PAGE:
Your sales funnel is somewhat similar, describing the average path your customers follow on their journey to become customers, but it has a higher-level, more aggregated view. A sales funnel might unfold in phases like Awareness > Research > Consideration/Comparison > Decision.
It’s important to understand both of these so you can better contextualize the behavior of your users and better allocate your budget. With proper planning, you can design and display advertisements for different types of prospects, based on where they are in the sales funnel.
We’ll take a closer look at these strategic decisions in the next section, but for now, focus on defining what the phases of your sales cycle and sales funnel are. These conceptual tools look a bit different for every business, so consider making modifications to any templates you find.
Strongly differentiate between your “high funnel” and “low funnel” promotions – and use your advertising networks accordingly.
A high funnel promotion is designed to appeal to users higher up in your sales funnel; these are people who probably aren’t aware that your brand exists and they may not even know they have a problem that needs to be solved. Messages like “Are you spending too much on HR needs?” and promotions of educational content are excellent here; the goal is to raise awareness, stimulate interest, and begin nurturing your leads.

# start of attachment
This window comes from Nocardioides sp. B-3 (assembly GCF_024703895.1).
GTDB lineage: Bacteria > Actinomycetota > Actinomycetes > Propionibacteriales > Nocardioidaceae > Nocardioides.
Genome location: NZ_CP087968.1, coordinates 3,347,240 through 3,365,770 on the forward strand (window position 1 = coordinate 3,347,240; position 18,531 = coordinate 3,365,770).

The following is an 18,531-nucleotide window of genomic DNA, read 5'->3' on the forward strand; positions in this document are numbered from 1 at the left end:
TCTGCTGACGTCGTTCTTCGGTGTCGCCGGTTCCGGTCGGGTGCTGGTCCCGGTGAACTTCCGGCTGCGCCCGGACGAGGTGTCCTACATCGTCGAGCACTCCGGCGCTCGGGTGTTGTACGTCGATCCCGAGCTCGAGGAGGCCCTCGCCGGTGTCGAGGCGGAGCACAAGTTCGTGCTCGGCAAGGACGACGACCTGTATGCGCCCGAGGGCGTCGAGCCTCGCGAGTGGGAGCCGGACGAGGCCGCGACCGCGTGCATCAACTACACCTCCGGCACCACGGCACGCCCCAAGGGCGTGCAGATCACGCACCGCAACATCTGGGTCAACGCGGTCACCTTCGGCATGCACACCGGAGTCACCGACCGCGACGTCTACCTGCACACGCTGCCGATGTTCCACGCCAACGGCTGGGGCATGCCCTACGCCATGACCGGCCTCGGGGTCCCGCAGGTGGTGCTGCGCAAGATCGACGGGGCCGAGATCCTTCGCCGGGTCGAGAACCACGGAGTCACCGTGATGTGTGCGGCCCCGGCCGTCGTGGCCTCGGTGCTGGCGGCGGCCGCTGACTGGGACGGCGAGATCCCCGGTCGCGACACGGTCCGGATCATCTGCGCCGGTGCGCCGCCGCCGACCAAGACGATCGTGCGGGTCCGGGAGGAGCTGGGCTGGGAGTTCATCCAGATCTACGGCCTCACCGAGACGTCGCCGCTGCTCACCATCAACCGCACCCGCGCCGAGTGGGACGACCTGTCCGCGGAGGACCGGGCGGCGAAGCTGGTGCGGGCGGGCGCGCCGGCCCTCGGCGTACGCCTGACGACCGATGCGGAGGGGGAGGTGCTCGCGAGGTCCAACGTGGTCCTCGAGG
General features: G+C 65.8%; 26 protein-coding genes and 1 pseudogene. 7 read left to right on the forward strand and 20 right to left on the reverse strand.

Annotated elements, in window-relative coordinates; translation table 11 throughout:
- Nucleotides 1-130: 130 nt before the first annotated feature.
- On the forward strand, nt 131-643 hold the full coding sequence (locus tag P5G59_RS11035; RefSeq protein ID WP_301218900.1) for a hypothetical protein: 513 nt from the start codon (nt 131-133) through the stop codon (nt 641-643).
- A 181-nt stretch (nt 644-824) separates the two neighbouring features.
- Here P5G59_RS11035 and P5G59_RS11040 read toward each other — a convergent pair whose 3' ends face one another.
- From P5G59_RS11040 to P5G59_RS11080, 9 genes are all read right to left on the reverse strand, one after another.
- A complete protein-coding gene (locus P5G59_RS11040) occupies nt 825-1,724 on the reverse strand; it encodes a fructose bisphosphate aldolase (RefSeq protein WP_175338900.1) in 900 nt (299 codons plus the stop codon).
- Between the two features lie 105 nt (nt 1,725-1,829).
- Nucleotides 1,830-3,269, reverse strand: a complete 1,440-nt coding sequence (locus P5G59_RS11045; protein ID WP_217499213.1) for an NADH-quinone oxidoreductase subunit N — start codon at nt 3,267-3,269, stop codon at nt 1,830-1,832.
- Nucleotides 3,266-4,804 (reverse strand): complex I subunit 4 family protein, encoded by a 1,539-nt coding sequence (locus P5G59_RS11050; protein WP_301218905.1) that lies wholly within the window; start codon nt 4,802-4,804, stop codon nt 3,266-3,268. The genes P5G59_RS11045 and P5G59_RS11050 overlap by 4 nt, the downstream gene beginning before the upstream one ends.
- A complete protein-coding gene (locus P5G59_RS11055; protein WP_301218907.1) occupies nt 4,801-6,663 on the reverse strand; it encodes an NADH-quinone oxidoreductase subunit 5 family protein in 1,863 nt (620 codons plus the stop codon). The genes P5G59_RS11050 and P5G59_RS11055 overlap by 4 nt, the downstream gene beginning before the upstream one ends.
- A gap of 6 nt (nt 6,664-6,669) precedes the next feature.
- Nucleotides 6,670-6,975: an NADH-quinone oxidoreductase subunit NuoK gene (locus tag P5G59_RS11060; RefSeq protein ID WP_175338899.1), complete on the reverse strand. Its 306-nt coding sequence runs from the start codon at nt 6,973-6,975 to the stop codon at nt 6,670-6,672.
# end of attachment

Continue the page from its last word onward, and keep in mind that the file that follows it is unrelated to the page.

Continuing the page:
A low funnel promotion is designed to users lower in your sales funnel; these are people who already know your brand and are getting ready to make a purchase. Special offers, discounts, and other incentives to close the deal are ideal here.
There are, of course, other stages in the middle of your sales funnel, too. But high funnel and low funnel promotions are a great place to start.
Next, distinguish between platforms and advertisements meant to push your audience toward something they haven’t heard of before and those meant to pull your audience towards something they’re already familiar with.
If a customer has never heard of your brand before, they have no reason to search for it. They may also be totally unaware of whatever problem you’re trying to solve. If you want to get their attention in your cross-channel lead generation strategy, you’ll need to reach out to them in some generic, mass marketed way. This is considered a push promotion.
If a customer is already acutely aware of the problem they need to solve, and they’ve done at least some research to make a purchasing decision, you’ll need to reach out to them when they’re actively searching for your brand or a solution like yours. This is considered a pull promotion.